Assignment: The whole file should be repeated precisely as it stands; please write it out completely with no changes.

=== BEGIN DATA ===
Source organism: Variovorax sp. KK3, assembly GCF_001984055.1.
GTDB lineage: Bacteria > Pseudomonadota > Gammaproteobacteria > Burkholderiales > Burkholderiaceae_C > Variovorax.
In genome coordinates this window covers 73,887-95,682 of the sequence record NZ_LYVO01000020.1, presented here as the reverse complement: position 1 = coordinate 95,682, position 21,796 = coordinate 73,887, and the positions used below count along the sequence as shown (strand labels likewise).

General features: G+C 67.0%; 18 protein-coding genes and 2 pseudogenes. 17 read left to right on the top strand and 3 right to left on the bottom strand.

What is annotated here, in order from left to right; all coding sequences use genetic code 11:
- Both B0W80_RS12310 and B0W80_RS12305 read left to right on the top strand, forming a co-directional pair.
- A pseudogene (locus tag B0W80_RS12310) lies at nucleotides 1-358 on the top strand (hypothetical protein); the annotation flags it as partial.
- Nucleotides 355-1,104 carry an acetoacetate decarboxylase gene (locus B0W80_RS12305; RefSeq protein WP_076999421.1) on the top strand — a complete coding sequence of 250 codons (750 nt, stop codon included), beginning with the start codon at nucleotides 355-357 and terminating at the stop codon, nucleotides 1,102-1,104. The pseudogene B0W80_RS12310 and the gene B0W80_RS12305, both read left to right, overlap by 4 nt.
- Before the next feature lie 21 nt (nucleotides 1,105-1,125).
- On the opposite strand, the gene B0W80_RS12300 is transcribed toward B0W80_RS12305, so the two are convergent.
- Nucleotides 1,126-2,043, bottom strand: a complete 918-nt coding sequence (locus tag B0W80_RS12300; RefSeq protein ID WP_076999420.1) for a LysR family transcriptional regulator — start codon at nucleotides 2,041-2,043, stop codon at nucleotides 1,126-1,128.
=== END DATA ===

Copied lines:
Source organism: Variovorax sp. KK3, assembly GCF_001984055.1.
GTDB lineage: Bacteria > Pseudomonadota > Gammaproteobacteria > Burkholderiales > Burkholderiaceae_C > Variovorax.
In genome coordinates this window covers 73,887-95,682 of the sequence record NZ_LYVO01000020.1, presented here as the reverse complement: position 1 = coordinate 95,682, position 21,796 = coordinate 73,887, and the positions used below count along the sequence as shown (strand labels likewise).

General features: G+C 67.0%; 18 protein-coding genes and 2 pseudogenes. 17 read left to right on the top strand and 3 right to left on the bottom strand.

What is annotated here, in order from left to right; all coding sequences use genetic code 11:
- Both B0W80_RS12310 and B0W80_RS12305 read left to right on the top strand, forming a co-directional pair.
- A pseudogene (locus tag B0W80_RS12310) lies at nucleotides 1-358 on the top strand (hypothetical protein); the annotation flags it as partial.
- Nucleotides 355-1,104 carry an acetoacetate decarboxylase gene (locus B0W80_RS12305; RefSeq protein WP_076999421.1) on the top strand — a complete coding sequence of 250 codons (750 nt, stop codon included), beginning with the start codon at nucleotides 355-357 and terminating at the stop codon, nucleotides 1,102-1,104. The pseudogene B0W80_RS12310 and the gene B0W80_RS12305, both read left to right, overlap by 4 nt.
- Before the next feature lie 21 nt (nucleotides 1,105-1,125).
- On the opposite strand, the gene B0W80_RS12300 is transcribed toward B0W80_RS12305, so the two are convergent.
- Nucleotides 1,126-2,043, bottom strand: a complete 918-nt coding sequence (locus tag B0W80_RS12300; RefSeq protein ID WP_076999420.1) for a LysR family transcriptional regulator — start codon at nucleotides 2,041-2,043, stop codon at nucleotides 1,126-1,128.